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U of T to launch Program on Ethics in Law and Business

Former judge Frank Iacobucci will chair an advisory board for the U of T’s Program on Ethics in Law and Business.

Brent Linton/THE CANADIAN PRESS

A new think tank being announced next week by the University of Toronto's law school will take on the ethical issues lawyers faced on Bay Street, where they increasingly struggle with conflict-of-interest rules and other dilemmas.

The initiative, which U of T says will be unique in North America, is called the Program on Ethics in Law and Business, and it counts former Supreme Court justice Frank Iacobucci, now senior counsel with Torys LLP, as chairman of an advisory board of prominent Bay Street figures.

In an interview, Mr. Iacobucci said the program is an idea whose time has come, as the world of deal-makers continues to reel from the ramifications of the 2008 financial crisis.

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"They are old issues, but they have taken on a greater prominence," he said, adding that previous crises have always prompted cycles of new regulation.

"History is replete with controversy, a scandal, regulation, then another scandal and regulation. What this program is trying to do, I think, will be trying to say, 'Look … how can we deal with the questions that involve business and law through the prism of ethical principles?' "

The new program comes after widespread concern over the activities of financial market players in the U.S. financial crisis, and amid renewed concern in the Canadian legal profession over ethical questions such as conflicts of interest and the question of how law societies should regulate lawyers' courtroom behaviour.

Conflicts are among the key issues Mr. Iacobucci said the think tank will tackle.

Recent high-profile court cases have singled out law firms for allegedly failing to disclose that they were acting for clients with conflicting legal interests, a violation of professional rules.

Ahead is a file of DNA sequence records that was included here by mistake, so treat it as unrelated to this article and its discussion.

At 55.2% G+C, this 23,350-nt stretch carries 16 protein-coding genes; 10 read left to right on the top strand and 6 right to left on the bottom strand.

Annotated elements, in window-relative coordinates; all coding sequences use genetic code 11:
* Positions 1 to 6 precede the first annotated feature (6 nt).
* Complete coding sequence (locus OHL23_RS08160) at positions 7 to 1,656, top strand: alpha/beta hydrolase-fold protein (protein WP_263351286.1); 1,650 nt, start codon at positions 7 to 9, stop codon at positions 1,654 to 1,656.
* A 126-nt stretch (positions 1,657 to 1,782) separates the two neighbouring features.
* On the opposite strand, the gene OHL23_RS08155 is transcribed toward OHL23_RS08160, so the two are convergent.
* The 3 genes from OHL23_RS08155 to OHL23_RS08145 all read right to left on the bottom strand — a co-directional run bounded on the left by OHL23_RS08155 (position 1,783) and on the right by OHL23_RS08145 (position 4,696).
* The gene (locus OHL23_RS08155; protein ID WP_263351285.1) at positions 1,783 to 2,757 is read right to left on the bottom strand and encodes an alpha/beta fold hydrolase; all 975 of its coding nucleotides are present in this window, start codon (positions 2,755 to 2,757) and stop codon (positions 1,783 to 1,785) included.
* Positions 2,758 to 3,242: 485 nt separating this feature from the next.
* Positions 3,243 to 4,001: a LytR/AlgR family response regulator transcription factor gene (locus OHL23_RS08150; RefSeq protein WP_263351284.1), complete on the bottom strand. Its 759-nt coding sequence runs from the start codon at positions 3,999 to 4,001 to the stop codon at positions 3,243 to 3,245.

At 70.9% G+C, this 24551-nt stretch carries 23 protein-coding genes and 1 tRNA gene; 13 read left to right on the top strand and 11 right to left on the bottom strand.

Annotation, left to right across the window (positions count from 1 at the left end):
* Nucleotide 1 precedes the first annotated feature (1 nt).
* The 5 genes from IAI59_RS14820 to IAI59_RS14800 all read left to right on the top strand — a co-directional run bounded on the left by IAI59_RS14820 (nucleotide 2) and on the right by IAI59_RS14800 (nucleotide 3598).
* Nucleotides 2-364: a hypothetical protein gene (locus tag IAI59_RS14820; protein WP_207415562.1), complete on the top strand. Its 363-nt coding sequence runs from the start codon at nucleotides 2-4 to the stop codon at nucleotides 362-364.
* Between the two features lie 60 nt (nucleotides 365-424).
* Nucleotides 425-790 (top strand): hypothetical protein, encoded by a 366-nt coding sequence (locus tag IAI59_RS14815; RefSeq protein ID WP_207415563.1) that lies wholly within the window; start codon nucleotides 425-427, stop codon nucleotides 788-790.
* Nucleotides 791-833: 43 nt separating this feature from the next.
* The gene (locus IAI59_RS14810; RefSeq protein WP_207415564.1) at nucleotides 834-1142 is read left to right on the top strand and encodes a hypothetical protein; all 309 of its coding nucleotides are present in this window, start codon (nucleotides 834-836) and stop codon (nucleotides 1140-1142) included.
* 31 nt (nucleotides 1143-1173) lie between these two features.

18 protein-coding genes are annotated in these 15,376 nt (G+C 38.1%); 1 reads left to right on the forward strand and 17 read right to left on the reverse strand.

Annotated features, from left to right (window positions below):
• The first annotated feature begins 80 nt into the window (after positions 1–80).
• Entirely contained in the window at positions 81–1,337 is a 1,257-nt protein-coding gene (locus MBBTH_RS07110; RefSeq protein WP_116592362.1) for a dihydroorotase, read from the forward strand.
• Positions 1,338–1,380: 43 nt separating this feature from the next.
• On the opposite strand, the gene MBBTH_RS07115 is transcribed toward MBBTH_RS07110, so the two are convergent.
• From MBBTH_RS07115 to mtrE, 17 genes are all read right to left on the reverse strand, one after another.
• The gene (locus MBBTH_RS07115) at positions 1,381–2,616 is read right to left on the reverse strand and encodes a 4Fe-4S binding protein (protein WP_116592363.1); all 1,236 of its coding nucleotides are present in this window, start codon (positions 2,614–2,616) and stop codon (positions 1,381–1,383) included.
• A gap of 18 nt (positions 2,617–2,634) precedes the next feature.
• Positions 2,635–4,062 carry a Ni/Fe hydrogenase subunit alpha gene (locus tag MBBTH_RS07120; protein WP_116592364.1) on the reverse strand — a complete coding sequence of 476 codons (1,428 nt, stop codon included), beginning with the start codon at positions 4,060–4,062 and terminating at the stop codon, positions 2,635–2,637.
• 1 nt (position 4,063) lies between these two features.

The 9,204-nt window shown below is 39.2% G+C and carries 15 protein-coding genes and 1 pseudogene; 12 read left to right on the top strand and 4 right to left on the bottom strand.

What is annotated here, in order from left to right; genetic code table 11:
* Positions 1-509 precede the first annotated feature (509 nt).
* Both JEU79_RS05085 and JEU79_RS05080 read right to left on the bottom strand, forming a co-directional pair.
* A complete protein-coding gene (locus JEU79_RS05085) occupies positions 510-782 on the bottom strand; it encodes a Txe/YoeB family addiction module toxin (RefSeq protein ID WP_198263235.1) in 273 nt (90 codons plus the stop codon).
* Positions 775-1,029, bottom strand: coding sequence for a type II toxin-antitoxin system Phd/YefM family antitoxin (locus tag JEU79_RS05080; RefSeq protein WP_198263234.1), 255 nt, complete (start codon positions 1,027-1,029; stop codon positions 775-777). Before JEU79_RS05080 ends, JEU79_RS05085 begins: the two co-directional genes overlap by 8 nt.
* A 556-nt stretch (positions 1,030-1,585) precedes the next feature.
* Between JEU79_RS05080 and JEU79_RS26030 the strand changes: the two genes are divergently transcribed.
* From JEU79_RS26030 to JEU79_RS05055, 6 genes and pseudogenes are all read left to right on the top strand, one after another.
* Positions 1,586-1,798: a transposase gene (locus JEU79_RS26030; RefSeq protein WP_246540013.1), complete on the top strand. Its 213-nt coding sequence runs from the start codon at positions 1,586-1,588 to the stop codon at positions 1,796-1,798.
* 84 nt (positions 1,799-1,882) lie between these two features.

(Mr. Iacobucci would not discuss the Law Society of Upper Canada allegations facing two Torys lawyers over alleged conflicts of interest while they were retained by Conrad Black's Hollinger Inc. A disciplinary hearing is under way.)

The academic director of the new program is U of T law school professor Anita Anand, who said it will fund research, host public discussions and advocate for new ethical rules for lawyers in business.

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Prof. Anand said the program will aim to "raise the consciousness" of lawyers on Bay Street about ethical obligations that go beyond the letter of the law or the professions rules: "It's not just, 'Is this legal?' but, 'Is this right?' "

The advisory board chaired by Mr. Iacobucci also includes former Ontario lieutenant-governor Hal Jackman, Torys litigator Sheila Block, Toronto-Dominion Bank general counsel Norie Campbell, former Ontario Superior Court judge James Farley, and Ontario Securities Commission chairman Howard Wetston, among other prominent names.

The program will be officially launched on March 5 with a panel discussion moderated by Prof. Anand and featuring Justice Michael Code of the Ontario Superior Court, on the issues raised by the scandals such as Nortel Networks Corp., and YBM Magnex International Inc.

Mr. Iacobucci said his advice to lawyers and law firms about maintaining the highest ethical standards is that it is not just the right thing to do: It is also better, in the long run, for the bottom line.

"If you behave in [an ethical] way, you are in this for the long haul, you're not in it for short-term gain," he said. "And showing that you are an institution of integrity and honesty is in fact about as good an advertisement and a promotion for getting business as you can get."

(Jeff Gray is a Globe and Mail Law Reporter.)

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About the Author
Toronto City Hall Reporter

Jeff Gray is The Globe and Mail’s Toronto City Hall reporter. He has worked at The Globe since 1998. From 2010 to 2016, he was the law reporter in Report on Business, covering Bay Street law firms and white-collar crime. He won an honourable mention at the National Magazine Awards for investigative journalism in 2010. More

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